Creationism Struggles in Minnesota

In the Brainerd Dispatch of Brainerd, Minnesota we have the latest episode in a long running creationist drama. Their headline is Brainerd Public Schools: Kern advocates for teaching creationism in science. Here are some excerpts, with bold font added by us for emphasis, and occasional Curmudgeonly interjections that look [like this]:

Before the Brainerd School Board approved a new science curriculum for seventh and eighth graders, board member Sue Kern asked about creationism, a topic she has pushed to be taught in the school district in the past.

We’ve written about Susie Kern’s creationist crusade before. See Drooling School Board Chairwoman, when she was quoted at a board meeting:

“You know, Darwin’s theory was done in the mid-1800s and it’s never been proven,” Kern said. “So I’m wondering why we’re still teaching it.”

Susie also inspired a couple of letters-to-the-editor, such as #994: Evolution’s Problems, and then #996: A Mere Theory.

Let’s find out what she’s up to now. The newspaper says:

Tim Murtha, director of teaching and learning, presented materials for seventh grade life science and eighth grade physical science curricula to the board Wednesday, May 27, as a recommendation from Forestview Middle School science teachers and the district advisory committee. The Houghton Mifflin Harcourt Science Dimensions curricula presented are designed to address Next Generation Science Standards, a multi-state effort to create new education standards rich in content and coherent in manner across various disciplines and grade levels. Content for seventh grade life science classes under the new curriculum includes: heredity and inheritance; structure of molecules and organisms; interactions, energy and dynamics in ecosystems; and [Here it comes!] evolution.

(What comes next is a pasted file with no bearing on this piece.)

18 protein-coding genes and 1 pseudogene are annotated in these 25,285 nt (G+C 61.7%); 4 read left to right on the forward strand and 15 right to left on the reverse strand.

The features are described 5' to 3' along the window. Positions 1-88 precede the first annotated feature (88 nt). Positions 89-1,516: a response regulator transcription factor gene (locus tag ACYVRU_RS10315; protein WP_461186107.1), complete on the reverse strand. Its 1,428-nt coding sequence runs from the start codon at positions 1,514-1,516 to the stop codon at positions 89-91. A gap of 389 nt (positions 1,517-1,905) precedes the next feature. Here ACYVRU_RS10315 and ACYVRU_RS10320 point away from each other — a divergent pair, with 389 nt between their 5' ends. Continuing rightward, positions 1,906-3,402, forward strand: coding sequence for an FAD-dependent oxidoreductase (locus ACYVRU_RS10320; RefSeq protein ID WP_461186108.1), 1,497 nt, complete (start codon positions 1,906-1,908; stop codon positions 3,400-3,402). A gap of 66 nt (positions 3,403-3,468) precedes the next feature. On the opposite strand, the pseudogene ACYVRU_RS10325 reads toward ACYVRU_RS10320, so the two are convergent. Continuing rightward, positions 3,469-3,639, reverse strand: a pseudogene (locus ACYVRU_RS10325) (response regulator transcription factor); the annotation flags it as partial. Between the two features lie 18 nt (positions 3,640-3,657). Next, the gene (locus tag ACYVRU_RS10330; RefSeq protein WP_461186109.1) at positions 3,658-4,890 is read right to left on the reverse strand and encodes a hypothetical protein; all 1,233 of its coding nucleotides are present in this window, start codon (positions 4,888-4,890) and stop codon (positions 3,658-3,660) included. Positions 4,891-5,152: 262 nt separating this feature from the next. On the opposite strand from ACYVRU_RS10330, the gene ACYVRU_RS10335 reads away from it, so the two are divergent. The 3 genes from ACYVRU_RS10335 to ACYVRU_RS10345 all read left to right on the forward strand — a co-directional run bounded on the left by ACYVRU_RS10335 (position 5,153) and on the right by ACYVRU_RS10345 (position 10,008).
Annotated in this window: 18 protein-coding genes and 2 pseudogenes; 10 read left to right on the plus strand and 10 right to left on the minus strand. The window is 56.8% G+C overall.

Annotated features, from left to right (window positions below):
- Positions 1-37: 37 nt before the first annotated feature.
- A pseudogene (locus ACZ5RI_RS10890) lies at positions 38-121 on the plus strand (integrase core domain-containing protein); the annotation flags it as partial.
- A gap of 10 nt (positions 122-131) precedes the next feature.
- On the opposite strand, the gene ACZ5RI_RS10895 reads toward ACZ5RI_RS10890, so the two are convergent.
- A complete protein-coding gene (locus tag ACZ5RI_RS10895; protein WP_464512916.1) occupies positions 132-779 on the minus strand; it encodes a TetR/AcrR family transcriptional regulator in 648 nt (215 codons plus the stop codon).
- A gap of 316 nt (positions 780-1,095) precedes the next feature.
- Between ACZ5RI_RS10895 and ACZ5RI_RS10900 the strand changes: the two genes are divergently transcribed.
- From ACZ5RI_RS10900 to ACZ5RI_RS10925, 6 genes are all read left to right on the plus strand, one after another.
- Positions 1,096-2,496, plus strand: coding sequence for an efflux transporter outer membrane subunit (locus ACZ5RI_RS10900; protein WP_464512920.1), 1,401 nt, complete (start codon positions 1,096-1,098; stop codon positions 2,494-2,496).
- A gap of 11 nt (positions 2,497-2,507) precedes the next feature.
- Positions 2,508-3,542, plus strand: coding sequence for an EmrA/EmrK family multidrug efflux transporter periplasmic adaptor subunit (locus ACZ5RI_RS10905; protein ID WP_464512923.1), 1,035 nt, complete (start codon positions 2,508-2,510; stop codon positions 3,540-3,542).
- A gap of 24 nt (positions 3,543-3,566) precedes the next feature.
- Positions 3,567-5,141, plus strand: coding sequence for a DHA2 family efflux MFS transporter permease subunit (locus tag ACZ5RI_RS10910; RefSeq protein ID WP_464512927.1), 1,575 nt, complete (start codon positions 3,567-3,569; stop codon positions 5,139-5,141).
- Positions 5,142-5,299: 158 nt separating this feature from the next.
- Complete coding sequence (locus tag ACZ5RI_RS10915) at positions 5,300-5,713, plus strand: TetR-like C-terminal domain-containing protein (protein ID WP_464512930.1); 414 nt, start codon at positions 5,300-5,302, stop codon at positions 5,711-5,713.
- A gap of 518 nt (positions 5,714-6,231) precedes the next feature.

Egad, evolution? Susie won’t like that. We’re skipping a few paragraphs about curriculum subjects that don’t interest us, and then the newspaper says:

Science is always changing, Kern noted, and scientists are always making new discoveries. She referenced the Creation Evidence Museum in Glen Rose, Texas, which, according to its website, aims to research evidence and display exhibits supporting biblical creation. [Even Hambo rejects that stuff — see Way Down Upon the Paluxy River] Kern also mentioned the 1980 eruption of Mount St. Helens, which some creationists believe shows evidence that geological formations believed to take millions or billions of years to form could have actually happened in much less time.

Ol’ Hambo is big on that Mt. St. Helens argument, but we won’t bother linking to his posts on that. Then the newspaper quotes Susie:

“I just am always a seeker of truth [She means The Truth™], and I would like to see that added to the curriculum,” Kern said. “I would never expect you to not teach what we’re mandated; I’m totally on board with that. But I think we could add a piece there.”

Yeah — just add a little creationism here and there. The newspaper continues by reporting Tim Murtha’s reaction:

Murtha said he appreciated Kern’s question and her respect for the district’s obligation to fulfill certain teaching standards. “But we need to be clear,” he said. “Creationism is not science because it is not falsifiable.” [Gasp!] Murtha added there are bodies of laws and court decisions in the state of Minnesota stating it is not appropriate to teach creationism in schools. “That’s not our decision to make,” he said. “We’ve committed ourselves and our teachers to teaching science. … And our teachers have done a great job of teaching science, and that’s what we need to remain to do.”

Susie wasn’t happy with that. Here comes her reaction:

Kern maintained her position, saying she wants to see the district teach the science part of creationism. “I just think that we’re missing something there,” she said.

BWAHAHAHAHAHA! She got this response from the school district’s director of teaching and learning:

Murtha said he respectfully disagreed but appreciated Kern bringing her concerns forward. “I appreciate that we can discuss the concern in a responsible and safe manner,” Murtha said. “You represent a portion of the community as a school board member, who deserves to have its views honored and openly portrayed at school board. And I hope that this discussion in no way creates animosity with the district.”

Very polite — but still “No!” Let’s read on:

Kern thanked Murtha and voted against the adoption of the new seventh and eighth grade science curricula. The measure passed 5-1.